A virtual workplace is a workplace that is not located in any one physical space. It is usually a network of several workplaces technologically connected (via a private network or the Internet) without regard to geographic boundaries. Employees are thus able to interact in a collaborative working environment regardless of where they are located. A virtual workplace integrates hardware, people, and online processes.
As information technology began to play a greater role in the daily operations of organizations, virtual workplaces developed as an augmentation or alternative to traditional work environments of rooms, cubicles and office buildings.
Individual virtual workplaces vary in how they apply existing technology to facilitate team cooperation:
1. Remote work: the availability and use of communications technologies, such as the Internet, to work in an offsite location.
2. Hot desking: employees do not have individual desks but are rather each day allocated to a desk where they can access technology services including the Internet, email and computer network files. This is similar to "hotelling": recognizing that employees spend more time at clients' offices than at the employer's office, they are not assigned a permanent desk.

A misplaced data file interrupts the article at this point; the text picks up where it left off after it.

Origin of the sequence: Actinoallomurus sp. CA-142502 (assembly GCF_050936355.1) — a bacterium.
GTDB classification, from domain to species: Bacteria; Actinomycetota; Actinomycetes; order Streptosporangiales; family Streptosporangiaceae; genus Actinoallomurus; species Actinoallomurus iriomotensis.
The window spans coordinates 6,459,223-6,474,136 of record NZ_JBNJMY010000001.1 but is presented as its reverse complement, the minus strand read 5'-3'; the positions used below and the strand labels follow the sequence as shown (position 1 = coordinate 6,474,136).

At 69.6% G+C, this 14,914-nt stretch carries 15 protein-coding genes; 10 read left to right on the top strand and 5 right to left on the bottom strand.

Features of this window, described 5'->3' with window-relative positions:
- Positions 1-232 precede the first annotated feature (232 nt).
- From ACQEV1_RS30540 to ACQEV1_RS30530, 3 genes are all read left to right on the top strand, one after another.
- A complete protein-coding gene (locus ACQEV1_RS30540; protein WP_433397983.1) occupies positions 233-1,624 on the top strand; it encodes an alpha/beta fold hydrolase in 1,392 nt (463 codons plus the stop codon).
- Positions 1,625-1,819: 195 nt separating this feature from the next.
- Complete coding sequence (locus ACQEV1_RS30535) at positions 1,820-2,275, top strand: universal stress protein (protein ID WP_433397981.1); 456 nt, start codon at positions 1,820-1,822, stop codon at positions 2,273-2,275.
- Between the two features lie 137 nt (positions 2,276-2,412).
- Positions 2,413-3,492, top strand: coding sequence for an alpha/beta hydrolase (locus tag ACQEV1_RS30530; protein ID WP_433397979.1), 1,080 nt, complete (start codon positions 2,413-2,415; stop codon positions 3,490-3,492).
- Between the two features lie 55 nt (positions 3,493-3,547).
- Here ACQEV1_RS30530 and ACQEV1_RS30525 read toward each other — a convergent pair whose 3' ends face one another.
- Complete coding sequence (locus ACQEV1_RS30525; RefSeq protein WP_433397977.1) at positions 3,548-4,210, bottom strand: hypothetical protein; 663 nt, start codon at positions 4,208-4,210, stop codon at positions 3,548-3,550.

3. Virtual team: employees collaborate by working closely together and in regular contact, although physically located in different parts of the world.
There are several factors that drive the interest in using virtual workplaces.
Office space has become a major expense for many organisations, and virtual meetings can save money and be a direct substitute of meeting face to face. One response has been to reduce the amount of space each employee occupies. Another is to increase the flexibility of the office's layout and design. It is not easy to make the most of these approaches and keep employees happy—unless flexible work practices are also used.
There are more women in the workforce, more employees of other nationalities, increased participation from indigenous people and the average age of employees is increasing. These trends are forcing employers to rethink how they employ and manage staff and how they respond to employee interests and demands.
The expenses of the energy consumption to physically commute are increasing rapidly. Planners and public policymakers share a strong belief that remote work with a virtual workspace is one of the most sustainable and competitive modes of commuting in terms of travel time and cost, flexibility, and environmental impacts.
Some common challenges are: